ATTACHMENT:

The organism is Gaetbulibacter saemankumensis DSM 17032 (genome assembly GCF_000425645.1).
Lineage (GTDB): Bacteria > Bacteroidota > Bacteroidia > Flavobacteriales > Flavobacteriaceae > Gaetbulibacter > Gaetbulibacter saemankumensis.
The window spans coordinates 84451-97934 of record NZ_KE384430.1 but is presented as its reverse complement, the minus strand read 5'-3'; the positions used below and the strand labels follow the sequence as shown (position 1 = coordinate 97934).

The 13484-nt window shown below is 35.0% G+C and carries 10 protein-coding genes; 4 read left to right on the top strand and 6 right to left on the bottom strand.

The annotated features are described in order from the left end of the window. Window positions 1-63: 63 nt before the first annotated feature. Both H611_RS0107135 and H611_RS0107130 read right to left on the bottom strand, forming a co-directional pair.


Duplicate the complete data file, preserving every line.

The organism is Gaetbulibacter saemankumensis DSM 17032 (genome assembly GCF_000425645.1).
Lineage (GTDB): Bacteria > Bacteroidota > Bacteroidia > Flavobacteriales > Flavobacteriaceae > Gaetbulibacter > Gaetbulibacter saemankumensis.
The window spans coordinates 84451-97934 of record NZ_KE384430.1 but is presented as its reverse complement, the minus strand read 5'-3'; the positions used below and the strand labels follow the sequence as shown (position 1 = coordinate 97934).

The 13484-nt window shown below is 35.0% G+C and carries 10 protein-coding genes; 4 read left to right on the top strand and 6 right to left on the bottom strand.

The annotated features are described in order from the left end of the window. Window positions 1-63: 63 nt before the first annotated feature. Both H611_RS0107135 and H611_RS0107130 read right to left on the bottom strand, forming a co-directional pair.